Encyclopedia of Fantasy (1997)
Learns Better

Robert A Heinlein provocatively claimed that all Story plots fall into just three categories: Boy Meets Girl, the Brave Little Tailor, and the Man (or Person) Who Learns Better. Typically this person is an obnoxious, deluded or evilly misled character (> Antihero), like C S Lewis's Edmund in The Lion, the Witch and the Wardrobe (1950), who is shamed into mending his ways, or like Eustace in The Voyage of the Dawn Treader (1952), who has his nose rubbed in logical extremes of selfishness and greed by Transformation into a Dragon. Pippin in J R R Tolkien's The Lord of the Rings (1954-1955) is driven by foolish curiosity to steal and use a Scrying-stone, and duly learns better; here the initial folly proves fortunate, since it misleads the Dark Lord. A subtler LB example is Cat in Diana Wynne Jones's Charmed Life (1977), whose sister borrows and misuses his Magic power with his unconscious support – withdrawn only after his belated Recognition of what is happening. Many fantasies deal with the LB process in terms of Wishes which, once granted, prove less than welcome (> Answered Prayers): E Nesbit uses this theme repeatedly and effectively. Sometimes the author's definition of "better" may be idiosyncratic: in Charles Williams's The Place of the Lion (1931), the heroine's LB insight is that her harassment by a vile pterodactyl Archetype is deserved, because she has studied ancient texts on (e.g.) Angels academically rather than with willingness to believe (and, subtextually, has thus trespassed on male intellectual territory). Time Fantasies may allow a second chance in which a now wiser protagonist can, like Florian in James Branch Cabell's The High Place (1923), choose a different path – though here moral didacticism is entirely absent, and Florian repeats all his life's crimes with perfect confidence of success, up to the turning point at age 36; he then pragmatically reforms. [DRL]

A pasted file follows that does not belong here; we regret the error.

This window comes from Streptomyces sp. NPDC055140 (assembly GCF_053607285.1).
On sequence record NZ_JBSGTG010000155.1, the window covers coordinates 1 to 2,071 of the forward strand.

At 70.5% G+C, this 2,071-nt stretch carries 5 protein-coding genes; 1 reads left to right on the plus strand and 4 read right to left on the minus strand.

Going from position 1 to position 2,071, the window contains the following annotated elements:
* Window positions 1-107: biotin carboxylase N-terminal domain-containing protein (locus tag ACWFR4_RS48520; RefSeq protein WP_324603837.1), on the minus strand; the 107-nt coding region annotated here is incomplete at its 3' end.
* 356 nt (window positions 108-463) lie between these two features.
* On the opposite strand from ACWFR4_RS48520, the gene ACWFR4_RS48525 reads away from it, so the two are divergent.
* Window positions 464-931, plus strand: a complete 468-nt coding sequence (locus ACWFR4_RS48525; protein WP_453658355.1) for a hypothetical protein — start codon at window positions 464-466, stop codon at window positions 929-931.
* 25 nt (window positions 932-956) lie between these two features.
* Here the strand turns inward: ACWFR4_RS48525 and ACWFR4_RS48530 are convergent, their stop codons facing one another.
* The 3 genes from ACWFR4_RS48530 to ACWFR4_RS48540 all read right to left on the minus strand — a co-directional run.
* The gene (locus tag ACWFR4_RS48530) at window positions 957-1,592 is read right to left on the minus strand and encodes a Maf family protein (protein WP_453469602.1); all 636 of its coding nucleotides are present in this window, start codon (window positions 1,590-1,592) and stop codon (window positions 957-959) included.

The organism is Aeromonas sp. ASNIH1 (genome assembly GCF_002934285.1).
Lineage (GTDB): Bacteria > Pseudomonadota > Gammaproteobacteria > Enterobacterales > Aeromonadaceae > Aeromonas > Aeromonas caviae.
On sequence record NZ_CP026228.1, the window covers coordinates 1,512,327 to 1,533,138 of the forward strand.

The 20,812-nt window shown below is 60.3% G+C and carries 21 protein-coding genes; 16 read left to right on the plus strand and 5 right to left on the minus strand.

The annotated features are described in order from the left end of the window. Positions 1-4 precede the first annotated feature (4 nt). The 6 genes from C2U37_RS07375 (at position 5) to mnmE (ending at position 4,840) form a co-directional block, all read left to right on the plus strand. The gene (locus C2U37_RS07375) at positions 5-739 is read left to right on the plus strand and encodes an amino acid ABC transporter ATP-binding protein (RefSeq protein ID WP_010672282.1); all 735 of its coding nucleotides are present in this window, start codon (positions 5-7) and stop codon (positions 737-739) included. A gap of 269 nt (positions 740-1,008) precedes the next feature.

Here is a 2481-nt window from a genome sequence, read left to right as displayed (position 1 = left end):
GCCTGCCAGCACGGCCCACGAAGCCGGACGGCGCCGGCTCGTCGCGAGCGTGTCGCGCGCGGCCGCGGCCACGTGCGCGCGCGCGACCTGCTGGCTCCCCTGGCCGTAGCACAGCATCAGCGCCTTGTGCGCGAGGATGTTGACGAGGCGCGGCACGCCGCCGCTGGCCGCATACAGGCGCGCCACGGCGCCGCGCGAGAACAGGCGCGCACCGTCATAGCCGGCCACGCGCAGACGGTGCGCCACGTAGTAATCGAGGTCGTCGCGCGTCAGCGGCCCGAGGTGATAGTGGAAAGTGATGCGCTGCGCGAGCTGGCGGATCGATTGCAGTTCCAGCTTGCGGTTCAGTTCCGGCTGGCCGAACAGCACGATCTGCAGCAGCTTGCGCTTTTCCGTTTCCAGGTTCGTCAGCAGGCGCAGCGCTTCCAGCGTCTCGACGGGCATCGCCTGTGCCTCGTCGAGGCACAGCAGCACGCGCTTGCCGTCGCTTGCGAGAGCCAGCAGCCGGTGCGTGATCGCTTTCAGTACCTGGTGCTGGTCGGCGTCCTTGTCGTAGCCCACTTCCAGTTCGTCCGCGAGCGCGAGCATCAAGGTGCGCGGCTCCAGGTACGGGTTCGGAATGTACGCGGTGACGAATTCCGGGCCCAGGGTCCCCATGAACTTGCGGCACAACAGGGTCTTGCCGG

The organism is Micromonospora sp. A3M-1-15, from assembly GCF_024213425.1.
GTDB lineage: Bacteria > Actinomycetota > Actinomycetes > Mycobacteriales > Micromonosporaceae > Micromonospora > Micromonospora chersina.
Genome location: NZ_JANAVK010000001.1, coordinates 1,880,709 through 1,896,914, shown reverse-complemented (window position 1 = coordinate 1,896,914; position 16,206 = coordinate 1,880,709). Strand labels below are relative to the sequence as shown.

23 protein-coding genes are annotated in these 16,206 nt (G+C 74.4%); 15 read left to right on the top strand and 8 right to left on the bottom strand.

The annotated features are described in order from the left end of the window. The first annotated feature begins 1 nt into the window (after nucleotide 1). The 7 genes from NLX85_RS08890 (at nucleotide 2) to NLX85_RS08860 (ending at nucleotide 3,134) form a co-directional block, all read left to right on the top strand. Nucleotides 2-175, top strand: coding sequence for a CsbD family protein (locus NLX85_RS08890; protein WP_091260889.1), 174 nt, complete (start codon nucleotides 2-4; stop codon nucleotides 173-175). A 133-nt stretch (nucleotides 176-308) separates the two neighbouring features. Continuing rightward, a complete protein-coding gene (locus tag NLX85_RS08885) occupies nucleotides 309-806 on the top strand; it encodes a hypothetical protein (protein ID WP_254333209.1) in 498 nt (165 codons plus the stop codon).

This entry is taken from the Encyclopedia of Fantasy (1997) edited by John Clute and John Grant. It is provided as a reference and resource for users of the SF Encyclopedia, but apart from possible small corrections has not been updated.